The flight to London was uneventful, just the usual awkwardness of strangers packed together in a small space. I managed to get my one huge bag checked all the way to Durban and put my three bags o’ technology (camera, laptop and LanTEEAL hard drive) in Left Luggage (a misleading term) and trotted off to London for the day. I went to the Tate Modern, which I’d never seen before. I’m usually not a contemporary art fan (nor very knowledgeable about art at all really) but for some reason I decided this was the one thing I wanted to see (partly because I’d already taken pictures in front of Buckingham Palace and ridden a double decker bus on my only earlier trip to London 10 years ago). It was a great museum. I liked the way they juxtaposed pieces around themes like Still Life/Object/something. I took one of the tours and saw one of the reproductions of Marchel Duchamp’s “Fountain,” which is basically a tipped over urinal. I think the discussion of what was art or not—whether someone taking a ready-made object and through a simple repositioning, calling it into question, was art made the rest of the museum and my qualms about modern art a lot easier to understand. Plus the lengths people go to is funny. Duchamp had got rid of the original after the first exhibit (which caused such furor) but then he decided to recreate it but the urinal style he’d used was no longer being produced. So he had to get it made again (at great expense—but then the reproductions are worth gazillions now anyway). A lot of it seems to be a lot of work for a point. I did see some cool abstract pieces though, like Matisse’s “The Snail,” this untidy spiral of blocks of color. And the installation in the main hall on the first floor which was a lot of polyurethane boxes all stacked into walls and mountains and mazes. It looked like sugar cube mountains or warm and really regular icebergs—this was a piece called Embankment by Rachel Whitbread. And to be shallow–“Waterlilies” was pretty—what can I say? I’m simple. Rothko’s big canvases of maroon and back rectangles and boxes were originally intended for a trendy restaurant but he pulled the commission after he decided they were going to be too depressing; he was going for oppressive and boy did he hit it. I like maroon and black (as most of you know) and don’t consider them to be naturally depressing colors but I sat there in that room with the dark grey walls and big maroon and black canvases and just felt a bit sad and disturbed. I like the collections of objects found in the riverbed at Bankside (where the Modern is located) and the site of the Tate Britain (Bankhead?). The artist had volunteers dig up stuff from the riverbed and then he categorized it all (plastic stuff, broken bottles, iron stuff) and arranged it by category in this big cabinet with all the stuff from Bankside on one side and all the stuff from the other on the reverse). I just like curio cabinet kind of things. Also there’s something to be said for obsessive collecting and categorizing. What can I say? I’m also a librarian.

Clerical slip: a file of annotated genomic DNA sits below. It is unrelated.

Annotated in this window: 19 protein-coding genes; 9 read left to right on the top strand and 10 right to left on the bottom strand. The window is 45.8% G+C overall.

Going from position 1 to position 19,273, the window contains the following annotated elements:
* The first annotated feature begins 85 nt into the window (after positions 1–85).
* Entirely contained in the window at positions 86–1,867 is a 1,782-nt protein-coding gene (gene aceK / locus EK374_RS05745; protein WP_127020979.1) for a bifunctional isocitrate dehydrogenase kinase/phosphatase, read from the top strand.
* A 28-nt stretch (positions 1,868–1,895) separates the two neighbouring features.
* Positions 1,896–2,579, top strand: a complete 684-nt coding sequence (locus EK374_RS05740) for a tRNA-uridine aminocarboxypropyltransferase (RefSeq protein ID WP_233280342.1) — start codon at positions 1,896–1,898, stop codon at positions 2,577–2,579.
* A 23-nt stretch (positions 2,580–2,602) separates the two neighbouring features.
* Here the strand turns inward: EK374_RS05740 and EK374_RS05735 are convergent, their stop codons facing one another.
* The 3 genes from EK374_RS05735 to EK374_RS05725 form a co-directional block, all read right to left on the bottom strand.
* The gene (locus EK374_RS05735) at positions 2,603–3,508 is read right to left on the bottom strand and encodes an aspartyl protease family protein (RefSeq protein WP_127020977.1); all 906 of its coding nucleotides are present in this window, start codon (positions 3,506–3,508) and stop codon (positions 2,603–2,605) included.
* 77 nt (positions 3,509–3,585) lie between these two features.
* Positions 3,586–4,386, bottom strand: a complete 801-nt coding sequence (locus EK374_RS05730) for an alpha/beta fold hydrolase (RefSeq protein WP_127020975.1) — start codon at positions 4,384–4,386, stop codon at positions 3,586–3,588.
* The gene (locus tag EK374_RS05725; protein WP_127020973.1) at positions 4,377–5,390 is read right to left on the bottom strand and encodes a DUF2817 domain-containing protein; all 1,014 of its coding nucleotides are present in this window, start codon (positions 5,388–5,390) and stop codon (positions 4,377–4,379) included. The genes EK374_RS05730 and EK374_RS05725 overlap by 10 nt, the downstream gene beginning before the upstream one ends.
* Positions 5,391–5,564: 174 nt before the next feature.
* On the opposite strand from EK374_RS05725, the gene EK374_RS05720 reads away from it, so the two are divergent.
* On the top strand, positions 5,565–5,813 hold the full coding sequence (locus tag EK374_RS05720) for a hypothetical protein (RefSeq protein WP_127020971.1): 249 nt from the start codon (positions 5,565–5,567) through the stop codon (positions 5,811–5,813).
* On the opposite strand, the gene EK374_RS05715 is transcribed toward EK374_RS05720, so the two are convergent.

Then I went to the Globe Theatre and was just a bit too late to take the last tour of the day, so I walked across the Millenium Bridge and went to St. Paul’s. Magnificent! If you’ve seen cathedrals then you know what I mean and if you haven’t go now (at least virtually, http://www.stpauls.co.uk )!

And now it’s on to Johannesburg and Durban!

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